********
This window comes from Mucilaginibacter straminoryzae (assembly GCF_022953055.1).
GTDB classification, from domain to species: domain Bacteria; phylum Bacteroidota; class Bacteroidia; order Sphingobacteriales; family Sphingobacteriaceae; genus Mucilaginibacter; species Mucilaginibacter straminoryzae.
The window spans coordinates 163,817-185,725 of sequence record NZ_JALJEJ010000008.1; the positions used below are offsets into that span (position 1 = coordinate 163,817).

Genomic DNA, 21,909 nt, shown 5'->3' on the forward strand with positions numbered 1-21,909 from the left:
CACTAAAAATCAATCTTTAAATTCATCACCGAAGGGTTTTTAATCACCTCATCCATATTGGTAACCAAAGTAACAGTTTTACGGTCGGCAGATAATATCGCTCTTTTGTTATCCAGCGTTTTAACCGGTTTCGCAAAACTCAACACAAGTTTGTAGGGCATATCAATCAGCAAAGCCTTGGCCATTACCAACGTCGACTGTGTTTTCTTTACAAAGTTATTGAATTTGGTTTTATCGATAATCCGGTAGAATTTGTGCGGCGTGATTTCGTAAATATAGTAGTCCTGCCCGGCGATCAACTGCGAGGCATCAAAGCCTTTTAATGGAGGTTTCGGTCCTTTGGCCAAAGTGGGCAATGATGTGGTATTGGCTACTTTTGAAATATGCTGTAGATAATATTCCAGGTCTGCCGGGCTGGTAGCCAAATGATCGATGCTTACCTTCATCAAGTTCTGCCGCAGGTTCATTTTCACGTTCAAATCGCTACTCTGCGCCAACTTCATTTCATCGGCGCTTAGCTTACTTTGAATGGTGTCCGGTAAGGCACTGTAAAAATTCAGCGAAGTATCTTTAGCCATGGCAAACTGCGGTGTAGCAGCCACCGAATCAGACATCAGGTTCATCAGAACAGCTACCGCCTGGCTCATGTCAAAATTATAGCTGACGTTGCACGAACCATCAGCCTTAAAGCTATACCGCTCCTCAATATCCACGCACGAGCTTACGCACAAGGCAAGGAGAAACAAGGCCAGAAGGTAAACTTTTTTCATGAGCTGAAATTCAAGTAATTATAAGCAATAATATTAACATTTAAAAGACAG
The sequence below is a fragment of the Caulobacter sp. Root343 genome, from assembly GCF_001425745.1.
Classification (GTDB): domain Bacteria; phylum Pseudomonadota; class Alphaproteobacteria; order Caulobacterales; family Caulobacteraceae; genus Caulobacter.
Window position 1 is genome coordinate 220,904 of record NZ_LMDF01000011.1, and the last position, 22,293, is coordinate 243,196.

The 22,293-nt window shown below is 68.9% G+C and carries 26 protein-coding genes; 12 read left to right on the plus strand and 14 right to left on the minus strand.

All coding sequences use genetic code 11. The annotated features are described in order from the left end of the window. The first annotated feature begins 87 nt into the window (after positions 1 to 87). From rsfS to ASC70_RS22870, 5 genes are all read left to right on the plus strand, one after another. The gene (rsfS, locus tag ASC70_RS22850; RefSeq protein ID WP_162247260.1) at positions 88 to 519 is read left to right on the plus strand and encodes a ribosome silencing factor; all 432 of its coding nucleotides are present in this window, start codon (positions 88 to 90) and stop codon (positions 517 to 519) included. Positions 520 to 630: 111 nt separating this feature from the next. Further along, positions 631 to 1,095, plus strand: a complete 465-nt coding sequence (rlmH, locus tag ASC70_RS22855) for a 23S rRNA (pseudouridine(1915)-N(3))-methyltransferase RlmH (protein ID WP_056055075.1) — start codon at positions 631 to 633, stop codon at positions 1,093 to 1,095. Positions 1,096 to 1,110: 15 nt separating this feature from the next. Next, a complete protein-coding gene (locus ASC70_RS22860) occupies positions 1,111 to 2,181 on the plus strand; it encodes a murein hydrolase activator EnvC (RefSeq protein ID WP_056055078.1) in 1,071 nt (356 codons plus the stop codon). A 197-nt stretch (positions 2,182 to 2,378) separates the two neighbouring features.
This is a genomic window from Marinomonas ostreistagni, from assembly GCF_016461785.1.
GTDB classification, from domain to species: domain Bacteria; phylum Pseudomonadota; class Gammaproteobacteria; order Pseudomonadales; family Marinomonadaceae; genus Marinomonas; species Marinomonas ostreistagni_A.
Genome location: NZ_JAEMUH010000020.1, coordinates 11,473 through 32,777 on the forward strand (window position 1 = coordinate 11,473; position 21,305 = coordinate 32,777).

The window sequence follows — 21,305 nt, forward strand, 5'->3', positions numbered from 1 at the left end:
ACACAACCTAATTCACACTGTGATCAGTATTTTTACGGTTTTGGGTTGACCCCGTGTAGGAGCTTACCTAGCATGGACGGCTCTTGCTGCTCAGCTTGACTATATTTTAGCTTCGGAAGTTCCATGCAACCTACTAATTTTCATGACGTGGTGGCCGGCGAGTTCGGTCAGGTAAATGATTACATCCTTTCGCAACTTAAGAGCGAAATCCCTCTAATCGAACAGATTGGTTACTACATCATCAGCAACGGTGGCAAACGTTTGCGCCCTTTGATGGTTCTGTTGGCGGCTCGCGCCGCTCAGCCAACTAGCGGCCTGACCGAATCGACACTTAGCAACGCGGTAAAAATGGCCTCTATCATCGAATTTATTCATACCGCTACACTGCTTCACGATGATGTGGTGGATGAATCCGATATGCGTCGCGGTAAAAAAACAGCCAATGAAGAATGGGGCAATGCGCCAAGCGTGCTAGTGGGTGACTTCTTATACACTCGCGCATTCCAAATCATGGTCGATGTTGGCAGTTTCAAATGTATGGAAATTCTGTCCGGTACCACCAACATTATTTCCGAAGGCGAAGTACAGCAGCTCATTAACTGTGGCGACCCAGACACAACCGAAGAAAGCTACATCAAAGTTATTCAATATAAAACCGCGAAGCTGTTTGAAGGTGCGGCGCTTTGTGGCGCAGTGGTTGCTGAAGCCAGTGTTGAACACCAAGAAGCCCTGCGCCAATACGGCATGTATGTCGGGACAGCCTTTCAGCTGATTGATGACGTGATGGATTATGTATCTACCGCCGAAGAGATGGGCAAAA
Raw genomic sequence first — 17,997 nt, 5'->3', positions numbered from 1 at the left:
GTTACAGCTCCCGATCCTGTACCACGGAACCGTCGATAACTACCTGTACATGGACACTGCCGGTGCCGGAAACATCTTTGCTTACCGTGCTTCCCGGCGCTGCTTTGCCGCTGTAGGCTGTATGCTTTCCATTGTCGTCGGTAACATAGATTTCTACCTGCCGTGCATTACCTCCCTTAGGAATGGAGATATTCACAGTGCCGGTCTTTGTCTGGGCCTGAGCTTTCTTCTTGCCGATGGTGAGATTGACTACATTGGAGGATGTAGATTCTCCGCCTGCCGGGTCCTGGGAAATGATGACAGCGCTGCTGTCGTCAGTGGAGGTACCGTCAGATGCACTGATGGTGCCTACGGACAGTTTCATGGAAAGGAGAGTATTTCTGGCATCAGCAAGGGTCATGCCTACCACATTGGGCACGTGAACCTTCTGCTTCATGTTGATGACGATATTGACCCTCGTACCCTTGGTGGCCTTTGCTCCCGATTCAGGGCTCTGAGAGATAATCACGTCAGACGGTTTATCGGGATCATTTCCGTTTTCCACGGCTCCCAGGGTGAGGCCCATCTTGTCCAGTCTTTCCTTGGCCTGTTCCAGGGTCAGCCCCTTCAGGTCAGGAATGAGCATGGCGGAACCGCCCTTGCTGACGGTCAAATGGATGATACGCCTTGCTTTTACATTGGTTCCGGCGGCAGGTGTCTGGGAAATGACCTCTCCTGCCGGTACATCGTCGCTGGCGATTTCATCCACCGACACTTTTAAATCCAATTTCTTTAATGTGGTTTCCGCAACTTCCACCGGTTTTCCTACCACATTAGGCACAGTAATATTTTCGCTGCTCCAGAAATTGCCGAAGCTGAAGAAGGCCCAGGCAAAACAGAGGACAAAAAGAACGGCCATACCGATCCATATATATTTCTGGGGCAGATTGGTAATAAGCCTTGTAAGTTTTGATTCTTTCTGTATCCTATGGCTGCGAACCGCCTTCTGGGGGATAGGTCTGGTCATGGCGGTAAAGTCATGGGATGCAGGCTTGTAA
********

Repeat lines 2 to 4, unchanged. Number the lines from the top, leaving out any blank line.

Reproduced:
GTDB classification, from domain to species: domain Bacteria; phylum Bacteroidota; class Bacteroidia; order Sphingobacteriales; family Sphingobacteriaceae; genus Mucilaginibacter; species Mucilaginibacter straminoryzae.
The window spans coordinates 163,817-185,725 of sequence record NZ_JALJEJ010000008.1; the positions used below are offsets into that span (position 1 = coordinate 163,817).

Genomic DNA, 21,909 nt, shown 5'->3' on the forward strand with positions numbered 1-21,909 from the left: